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Figure 12: Time evolution of a light, relativistic (beam flow velocity equal to 0.99) jet with large internal energy. The logarithm of the proper rest-mass density is plotted in grey scale, the maximum value corresponding to white and the minimum to black.

Highly supersonic models, in which kinematic relativistic effects due to high beam Lorentz factors dominate, have extended over-pressured cocoons. These over-pressured cocoons can help to confine the jets during the early stages of their evolution [110] and even cause their deflection when propagating through non-homogeneous environments [148Jump To The Next Citation Point In The Article]. The cocoon overpressure causes the formation of a series of oblique shocks within the beam in which the synchrotron emission is enhanced. In long term simulations (see Fig.  13), the evolution is dominated by a strong deceleration phase during which large lobes of jet material (like the ones observed in many FR IIs, e.g., Cyg A [25]) start to inflate around the jet's head. These simulations reproduce some properties observed in powerful extragalactic radio jets (lobe inflation, hot spot advance speeds and pressures, deceleration of the beam flow along the jet) and can help to constrain the values of basic parameters (such as the particle density and the flow speed) in the jets of real sources.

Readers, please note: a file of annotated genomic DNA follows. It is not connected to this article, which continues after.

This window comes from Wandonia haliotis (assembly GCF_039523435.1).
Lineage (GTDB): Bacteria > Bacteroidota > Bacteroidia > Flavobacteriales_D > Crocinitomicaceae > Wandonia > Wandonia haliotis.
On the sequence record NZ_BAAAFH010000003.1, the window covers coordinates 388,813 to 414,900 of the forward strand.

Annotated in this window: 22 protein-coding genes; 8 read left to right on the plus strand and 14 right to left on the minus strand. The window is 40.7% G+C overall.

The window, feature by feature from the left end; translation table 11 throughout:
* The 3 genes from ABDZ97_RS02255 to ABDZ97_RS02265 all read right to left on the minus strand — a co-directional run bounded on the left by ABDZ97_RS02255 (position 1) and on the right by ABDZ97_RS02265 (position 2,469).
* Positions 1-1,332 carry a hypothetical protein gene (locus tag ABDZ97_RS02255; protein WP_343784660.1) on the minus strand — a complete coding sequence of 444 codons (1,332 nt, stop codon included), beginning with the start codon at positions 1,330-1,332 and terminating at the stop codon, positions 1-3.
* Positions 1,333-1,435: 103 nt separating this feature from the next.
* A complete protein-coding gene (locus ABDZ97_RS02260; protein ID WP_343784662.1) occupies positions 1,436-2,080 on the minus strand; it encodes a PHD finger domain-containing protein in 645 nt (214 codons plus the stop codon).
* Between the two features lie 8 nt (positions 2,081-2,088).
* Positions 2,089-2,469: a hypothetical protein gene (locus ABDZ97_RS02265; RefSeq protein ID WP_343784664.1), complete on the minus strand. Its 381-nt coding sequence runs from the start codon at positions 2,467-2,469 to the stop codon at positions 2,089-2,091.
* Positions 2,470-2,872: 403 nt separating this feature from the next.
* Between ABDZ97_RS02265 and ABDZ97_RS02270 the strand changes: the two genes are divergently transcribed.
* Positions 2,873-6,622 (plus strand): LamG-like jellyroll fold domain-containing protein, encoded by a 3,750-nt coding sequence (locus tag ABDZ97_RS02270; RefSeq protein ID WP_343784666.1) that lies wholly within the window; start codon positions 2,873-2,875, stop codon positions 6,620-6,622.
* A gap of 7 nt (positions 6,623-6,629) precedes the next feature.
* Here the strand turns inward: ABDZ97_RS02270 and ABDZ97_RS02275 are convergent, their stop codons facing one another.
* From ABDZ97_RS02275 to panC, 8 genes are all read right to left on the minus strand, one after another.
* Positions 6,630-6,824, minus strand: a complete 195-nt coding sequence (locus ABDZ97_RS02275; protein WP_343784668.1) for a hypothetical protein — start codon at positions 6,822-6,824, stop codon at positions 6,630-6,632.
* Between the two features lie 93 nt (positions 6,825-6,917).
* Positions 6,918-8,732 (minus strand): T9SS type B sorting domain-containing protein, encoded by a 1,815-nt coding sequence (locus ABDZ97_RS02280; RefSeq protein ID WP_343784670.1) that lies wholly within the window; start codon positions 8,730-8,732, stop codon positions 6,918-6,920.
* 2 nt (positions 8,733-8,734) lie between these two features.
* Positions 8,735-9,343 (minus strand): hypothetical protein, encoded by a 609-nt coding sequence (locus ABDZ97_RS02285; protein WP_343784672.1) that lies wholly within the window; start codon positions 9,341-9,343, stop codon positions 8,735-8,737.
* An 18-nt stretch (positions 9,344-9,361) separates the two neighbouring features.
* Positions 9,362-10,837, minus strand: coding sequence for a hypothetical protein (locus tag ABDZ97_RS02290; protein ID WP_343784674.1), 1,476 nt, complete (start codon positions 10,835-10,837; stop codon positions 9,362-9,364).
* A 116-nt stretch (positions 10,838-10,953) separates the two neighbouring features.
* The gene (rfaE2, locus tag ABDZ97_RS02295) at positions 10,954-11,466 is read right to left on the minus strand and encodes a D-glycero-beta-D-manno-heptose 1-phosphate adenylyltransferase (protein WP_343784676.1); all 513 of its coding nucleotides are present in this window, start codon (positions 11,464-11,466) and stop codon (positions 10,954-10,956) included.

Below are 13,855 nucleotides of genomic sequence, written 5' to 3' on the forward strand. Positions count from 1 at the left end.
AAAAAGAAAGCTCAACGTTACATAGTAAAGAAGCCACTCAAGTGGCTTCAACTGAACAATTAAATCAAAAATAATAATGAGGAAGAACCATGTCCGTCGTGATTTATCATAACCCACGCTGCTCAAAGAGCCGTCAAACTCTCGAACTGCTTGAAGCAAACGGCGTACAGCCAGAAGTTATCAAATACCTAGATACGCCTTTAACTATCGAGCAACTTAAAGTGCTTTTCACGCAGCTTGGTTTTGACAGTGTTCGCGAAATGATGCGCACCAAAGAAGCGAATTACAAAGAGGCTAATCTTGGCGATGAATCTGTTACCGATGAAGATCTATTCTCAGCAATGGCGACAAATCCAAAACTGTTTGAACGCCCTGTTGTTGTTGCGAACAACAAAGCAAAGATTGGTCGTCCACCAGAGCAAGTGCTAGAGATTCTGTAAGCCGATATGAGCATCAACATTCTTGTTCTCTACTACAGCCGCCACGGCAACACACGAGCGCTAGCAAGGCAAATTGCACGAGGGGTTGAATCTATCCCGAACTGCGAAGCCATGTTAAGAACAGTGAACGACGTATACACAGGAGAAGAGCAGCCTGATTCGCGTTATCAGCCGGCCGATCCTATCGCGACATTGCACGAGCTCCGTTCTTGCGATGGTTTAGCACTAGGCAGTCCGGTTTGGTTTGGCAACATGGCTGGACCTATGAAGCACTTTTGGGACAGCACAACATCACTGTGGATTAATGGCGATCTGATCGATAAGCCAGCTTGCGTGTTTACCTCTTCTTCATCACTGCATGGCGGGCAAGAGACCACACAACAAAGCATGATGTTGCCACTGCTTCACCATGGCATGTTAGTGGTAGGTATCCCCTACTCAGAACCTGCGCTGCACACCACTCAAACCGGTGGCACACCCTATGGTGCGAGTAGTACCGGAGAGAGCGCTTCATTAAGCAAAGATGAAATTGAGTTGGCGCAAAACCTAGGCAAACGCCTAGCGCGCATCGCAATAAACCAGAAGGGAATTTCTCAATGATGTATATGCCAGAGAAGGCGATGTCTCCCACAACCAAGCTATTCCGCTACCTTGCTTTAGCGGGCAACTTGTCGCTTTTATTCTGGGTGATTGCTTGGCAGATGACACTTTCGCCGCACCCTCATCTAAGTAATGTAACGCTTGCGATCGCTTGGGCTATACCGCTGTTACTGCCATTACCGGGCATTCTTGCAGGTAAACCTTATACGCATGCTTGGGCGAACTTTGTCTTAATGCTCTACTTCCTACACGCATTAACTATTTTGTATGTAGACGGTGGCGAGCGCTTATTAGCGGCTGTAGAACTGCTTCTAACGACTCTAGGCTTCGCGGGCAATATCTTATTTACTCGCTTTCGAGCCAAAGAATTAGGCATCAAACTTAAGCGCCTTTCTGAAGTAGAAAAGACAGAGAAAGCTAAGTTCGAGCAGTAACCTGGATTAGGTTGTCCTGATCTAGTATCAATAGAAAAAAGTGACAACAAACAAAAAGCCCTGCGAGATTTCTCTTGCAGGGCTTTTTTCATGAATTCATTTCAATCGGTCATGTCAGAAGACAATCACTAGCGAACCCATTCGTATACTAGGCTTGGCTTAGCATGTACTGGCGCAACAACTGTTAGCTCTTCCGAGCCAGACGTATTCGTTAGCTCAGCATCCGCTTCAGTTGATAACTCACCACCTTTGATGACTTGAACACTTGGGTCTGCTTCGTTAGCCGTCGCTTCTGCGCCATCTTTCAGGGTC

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Figure 13: Logarithm of the proper rest-mass density and energy density (from top to bottom) of an evolved, powerful jet propagating through the intergalactic medium. The white contour encompasses the jet material responsible for the synchrotron emission.